Cast of La Bayadere, a ballet presented by KL Dance Works and The Dance Society of Malaysia, at Istana Budaya in Kuala Lumpur on July 25-26. Photo: Weeling Chen.
The epic La Bayadere (temple dancer) is one of the great stories of the romantic ballet form. It will light up the stage at Istana Budaya in Kuala Lumpur on July 25-26. The show is an ambitious undertaking, something that KL Dance Works co-founder and artistic director Choong Wan Chin never expected she would do.
The beloved work La Bayadere was first staged in St Petersburg in Russia in 1877. The storyline was by Frenchman Marius Petipa, who also devised the choreography. The music was by the Austrian composer Ludwig Minkus (1827-1917), who spent most of his life working for the Imperial Ballet in St Petersburg. Since then, it has been revived and staged by many world-renowned companies such as the Paris Opera Ballet and the American Ballet Theatre.
“La Bayadere is grand show, with spectacular costumes, great dramatic effects, beautiful choreography and music,” says Choong during a chat at her dance studio in Petaling Jaya, Selangor.
“I never imagined that I would be doing this show. It is also the most technical and artistic piece ever attempted by Dance Works, so it is a lot of hard work for us.”
In La Bayadere, a temple maiden and a brave warrior have sworn eternal fidelity to one another, but other people – and rather unfortunate circumstances – come between their love for each other. The High Brahmin is in love with the temple girl and wants her for himself. And what he wants, he makes sure he gets.
Fuelled by suspicion, betrayal and jealousy, murder plots unfold in this ballet like mushrooms sprouting after rain. Throw in a dagger to finish the deed, deadly poison to stop one’s heart, a sly serpent to snuff out a life, and it sounds like a tragic love story doomed from the very start … or is it?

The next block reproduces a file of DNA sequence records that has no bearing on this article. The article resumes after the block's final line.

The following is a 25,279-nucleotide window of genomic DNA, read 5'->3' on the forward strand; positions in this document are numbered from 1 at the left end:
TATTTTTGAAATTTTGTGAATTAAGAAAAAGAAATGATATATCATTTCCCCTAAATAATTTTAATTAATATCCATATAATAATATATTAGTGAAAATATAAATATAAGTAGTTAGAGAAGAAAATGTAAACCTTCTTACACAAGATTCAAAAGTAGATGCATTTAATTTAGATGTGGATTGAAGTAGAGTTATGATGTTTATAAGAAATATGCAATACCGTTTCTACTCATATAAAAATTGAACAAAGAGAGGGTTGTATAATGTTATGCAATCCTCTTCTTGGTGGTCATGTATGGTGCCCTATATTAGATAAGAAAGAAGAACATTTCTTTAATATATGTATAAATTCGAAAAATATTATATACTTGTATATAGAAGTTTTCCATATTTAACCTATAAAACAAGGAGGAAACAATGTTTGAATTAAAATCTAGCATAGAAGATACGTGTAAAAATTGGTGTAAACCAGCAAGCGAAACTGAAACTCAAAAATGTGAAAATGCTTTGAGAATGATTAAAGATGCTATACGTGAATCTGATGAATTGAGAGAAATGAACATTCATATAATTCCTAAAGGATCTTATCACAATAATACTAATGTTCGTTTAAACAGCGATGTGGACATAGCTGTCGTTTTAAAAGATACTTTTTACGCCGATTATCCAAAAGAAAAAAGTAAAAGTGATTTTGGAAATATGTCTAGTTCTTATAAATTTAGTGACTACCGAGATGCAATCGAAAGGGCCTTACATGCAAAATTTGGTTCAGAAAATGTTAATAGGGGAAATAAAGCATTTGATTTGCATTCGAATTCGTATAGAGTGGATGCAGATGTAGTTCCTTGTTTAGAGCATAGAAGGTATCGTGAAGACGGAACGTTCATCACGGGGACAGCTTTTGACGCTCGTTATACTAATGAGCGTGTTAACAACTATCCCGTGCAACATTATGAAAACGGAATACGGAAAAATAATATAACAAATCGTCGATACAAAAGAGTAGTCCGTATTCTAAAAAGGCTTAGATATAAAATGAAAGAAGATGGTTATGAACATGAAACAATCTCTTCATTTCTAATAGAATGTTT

Presented by KL Dance Works and The Dance Society of Malaysia (TDS), the local staging of this ballet features a multi-national cast.
Out of the 65 dancers, 11 are from abroad, coming to Kuala Lumpur from as far as the United States, Japan and Australia, for the show. Adiarys Almeida will be Nikiya, the temple dancer; Joseph Gatti as Solor the warrior; Ashley Ellis as Gamzatti, the Rajah’s daughter; and Aleix Martinez as the Bronze Idol.
Joseph Gonzales, Aswara dance faculty dean, will slip into the character role of the High Brahmin, with 80-year-old Colin Peasley from the Australian Ballet as Rajah.
There will also be children from age eight upwards included in the show, as temple girls and bronze statues.
Choong has a soft spot for this ballet piece, ever since she saw The Royal Ballet’s take on it in the United States more than 15 years ago. Coincidentally, it is also Dance Society of Malaysia president Sunny Chan’s favourite ballet, according to Choong.
“There is just a kind of magic with this ballet piece and the whole set up, which I find really hard to put into words. I could watch it many times over and still want to watch it again,” she adds.
Set in ancient India, the costume styles are as varied as they come, ranging from studded skirts to delicate tutus, pants with elaborate belts, and bronze paint.
Choong describes the story of La Bayadere as one that is “rooted in reality”, although it skilfully weaves elements of fantasy and imagination into the piece as well.
La Bayadere is on at Istana Budaya (Jalan Tun Razak, Kuala Lumpur) at 8.30pm on July 25 and 3pm on July 26. It runs for approximately two hours and 15 minutes, including a 15-minute intermission. Tickets range from RM88 to RM288, excluding a RM3 surcharge. For ticket purchase, call 03-4257 7642 (Helen), 012-292 6900 (Chen Wei), 019-211 1600 (Zulkhairi), 03-4147 8600 (Ticket2u hotline), or visit www.ticket2u.biz
Part of the proceeds from ticket sales will go to Society of Welfare & Human Capital Development Selangor for Myanmar refugee children education, Breast Cancer Woman Association of Malaysia, and Living Hope Malaysia.